3 hours ago
Larrikin Dan replied to Sir's discussion US Presidential primaries in the group The Great Debate
"We'll see when the votes are cast, and not a day before."
4 hours ago
Clinton R. Ausmus replied to Sir's discussion US Presidential primaries in the group The Great Debate
"Everybody's known this.  That is the point of the unbound delegate.  They aren't bound to any candidate until they cast the first ballot at the convention. If Trump doesn't have the delegates going into the convention,…"
4 hours ago
Liam Strain replied to James Smith's discussion Advice on buying a leather bag
"Hartmann has made good bags for decades. Might be hard to find one for $50 though.  Generally - look for top grain, not split grain leather - the thicker the better. Sometimes you can find "belting" leather - that is great. "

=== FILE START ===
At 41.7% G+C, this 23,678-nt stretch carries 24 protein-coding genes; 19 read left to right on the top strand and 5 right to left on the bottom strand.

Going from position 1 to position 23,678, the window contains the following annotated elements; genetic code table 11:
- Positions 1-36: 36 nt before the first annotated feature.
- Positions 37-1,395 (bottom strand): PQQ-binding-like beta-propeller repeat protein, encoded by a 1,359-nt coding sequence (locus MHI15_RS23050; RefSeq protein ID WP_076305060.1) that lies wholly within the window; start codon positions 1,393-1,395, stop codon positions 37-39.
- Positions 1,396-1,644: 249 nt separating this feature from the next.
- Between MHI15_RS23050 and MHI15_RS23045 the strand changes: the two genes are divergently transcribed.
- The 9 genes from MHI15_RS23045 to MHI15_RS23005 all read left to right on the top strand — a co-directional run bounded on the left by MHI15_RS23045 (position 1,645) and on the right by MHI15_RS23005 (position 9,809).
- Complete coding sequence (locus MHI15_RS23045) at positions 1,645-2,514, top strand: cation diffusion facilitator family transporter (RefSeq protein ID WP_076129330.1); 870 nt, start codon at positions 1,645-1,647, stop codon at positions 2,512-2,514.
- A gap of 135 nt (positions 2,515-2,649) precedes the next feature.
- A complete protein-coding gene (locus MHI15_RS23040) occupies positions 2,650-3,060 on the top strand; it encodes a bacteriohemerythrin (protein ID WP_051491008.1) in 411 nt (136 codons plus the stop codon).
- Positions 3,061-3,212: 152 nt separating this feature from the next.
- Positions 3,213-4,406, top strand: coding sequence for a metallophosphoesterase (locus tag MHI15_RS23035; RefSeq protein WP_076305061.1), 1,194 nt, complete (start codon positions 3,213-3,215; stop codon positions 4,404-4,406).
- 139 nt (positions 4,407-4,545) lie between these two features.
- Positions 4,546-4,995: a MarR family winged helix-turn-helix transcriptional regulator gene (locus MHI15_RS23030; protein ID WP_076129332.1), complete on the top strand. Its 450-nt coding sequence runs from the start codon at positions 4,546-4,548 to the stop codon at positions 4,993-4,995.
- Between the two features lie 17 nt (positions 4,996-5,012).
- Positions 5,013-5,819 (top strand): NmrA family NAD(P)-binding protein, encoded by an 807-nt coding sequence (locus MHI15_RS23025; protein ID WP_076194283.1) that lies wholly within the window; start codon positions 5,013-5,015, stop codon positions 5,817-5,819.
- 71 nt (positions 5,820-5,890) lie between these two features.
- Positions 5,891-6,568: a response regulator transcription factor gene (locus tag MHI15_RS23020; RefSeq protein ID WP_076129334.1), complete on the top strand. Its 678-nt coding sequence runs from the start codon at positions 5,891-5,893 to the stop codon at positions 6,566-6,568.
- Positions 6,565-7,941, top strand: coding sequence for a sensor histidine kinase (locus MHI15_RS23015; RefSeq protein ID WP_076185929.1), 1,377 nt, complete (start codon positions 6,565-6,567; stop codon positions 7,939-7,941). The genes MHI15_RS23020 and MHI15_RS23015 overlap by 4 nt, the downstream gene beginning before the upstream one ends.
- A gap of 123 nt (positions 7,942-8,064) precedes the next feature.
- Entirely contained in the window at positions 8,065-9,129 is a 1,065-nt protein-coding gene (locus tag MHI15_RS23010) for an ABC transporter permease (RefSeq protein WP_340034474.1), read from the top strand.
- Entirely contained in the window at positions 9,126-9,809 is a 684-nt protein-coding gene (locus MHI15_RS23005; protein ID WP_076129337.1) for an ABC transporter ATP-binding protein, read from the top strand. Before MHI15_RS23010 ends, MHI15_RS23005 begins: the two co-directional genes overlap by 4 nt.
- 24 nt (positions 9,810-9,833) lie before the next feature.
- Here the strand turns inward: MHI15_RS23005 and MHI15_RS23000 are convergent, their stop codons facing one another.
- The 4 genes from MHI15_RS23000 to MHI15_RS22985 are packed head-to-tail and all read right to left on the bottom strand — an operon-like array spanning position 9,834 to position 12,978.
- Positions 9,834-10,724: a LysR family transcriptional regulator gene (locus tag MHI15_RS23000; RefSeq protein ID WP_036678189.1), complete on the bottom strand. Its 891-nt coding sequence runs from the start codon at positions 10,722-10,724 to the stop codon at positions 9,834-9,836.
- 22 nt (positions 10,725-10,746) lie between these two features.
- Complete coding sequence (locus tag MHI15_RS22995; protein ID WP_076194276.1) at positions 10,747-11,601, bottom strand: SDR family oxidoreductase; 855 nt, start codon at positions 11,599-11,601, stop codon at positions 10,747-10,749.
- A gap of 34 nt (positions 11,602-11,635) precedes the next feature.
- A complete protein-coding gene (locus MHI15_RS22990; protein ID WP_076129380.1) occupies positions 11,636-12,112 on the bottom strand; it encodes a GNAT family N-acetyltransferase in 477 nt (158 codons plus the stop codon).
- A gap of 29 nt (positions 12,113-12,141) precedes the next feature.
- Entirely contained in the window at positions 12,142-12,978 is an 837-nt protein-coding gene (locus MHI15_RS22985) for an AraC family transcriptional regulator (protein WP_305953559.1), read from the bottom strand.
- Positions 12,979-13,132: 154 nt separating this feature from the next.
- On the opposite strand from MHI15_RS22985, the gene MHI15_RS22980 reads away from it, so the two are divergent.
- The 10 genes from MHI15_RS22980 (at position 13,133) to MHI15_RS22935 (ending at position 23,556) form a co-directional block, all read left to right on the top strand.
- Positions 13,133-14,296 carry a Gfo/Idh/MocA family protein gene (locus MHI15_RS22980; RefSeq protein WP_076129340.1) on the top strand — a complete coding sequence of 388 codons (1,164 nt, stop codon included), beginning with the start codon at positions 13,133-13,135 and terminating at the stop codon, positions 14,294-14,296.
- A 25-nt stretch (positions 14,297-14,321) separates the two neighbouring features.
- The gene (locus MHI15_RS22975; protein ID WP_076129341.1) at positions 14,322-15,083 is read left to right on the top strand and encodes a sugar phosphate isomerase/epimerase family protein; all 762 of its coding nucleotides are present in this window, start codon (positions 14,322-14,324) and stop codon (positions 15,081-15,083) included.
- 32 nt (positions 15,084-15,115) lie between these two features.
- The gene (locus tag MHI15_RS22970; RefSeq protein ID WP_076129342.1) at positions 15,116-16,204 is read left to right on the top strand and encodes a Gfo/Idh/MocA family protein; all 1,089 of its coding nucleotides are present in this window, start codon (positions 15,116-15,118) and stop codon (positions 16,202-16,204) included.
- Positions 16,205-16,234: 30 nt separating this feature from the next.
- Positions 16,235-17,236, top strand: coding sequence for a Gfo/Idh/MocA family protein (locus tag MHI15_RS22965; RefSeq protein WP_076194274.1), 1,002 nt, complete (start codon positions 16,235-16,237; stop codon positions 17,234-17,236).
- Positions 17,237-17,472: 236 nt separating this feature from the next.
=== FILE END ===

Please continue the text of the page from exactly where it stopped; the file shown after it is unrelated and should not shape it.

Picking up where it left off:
5 hours ago
James Smith posted a discussion

Advice on buying a leather bag

I'm looking to buy a used leather briefcase and/or messenger bag for college. Probably won't buy until later in the summer, but I'm trying to get some research in. Does anyone have any vintage or modern brands to recommend? Right now I'm looking at something along these lines. Hoping to keep it under $50.See More
6 hours ago
James Smith replied to Brandon's discussion Over-dressing-- How inappropriate is this?
"Even in high school I liked to throw on a vest or sports coat. Kudos to you for dressing sharp. Only thing I would say is maybe mix up with some other colors, gray on gray might get old. I like muted, earthy colors--pale or dark blue, dark red,…"
6 hours ago

© 2016   Created by Brett McKay.   Powered by

Badges  |  Report an Issue  |  Terms of Service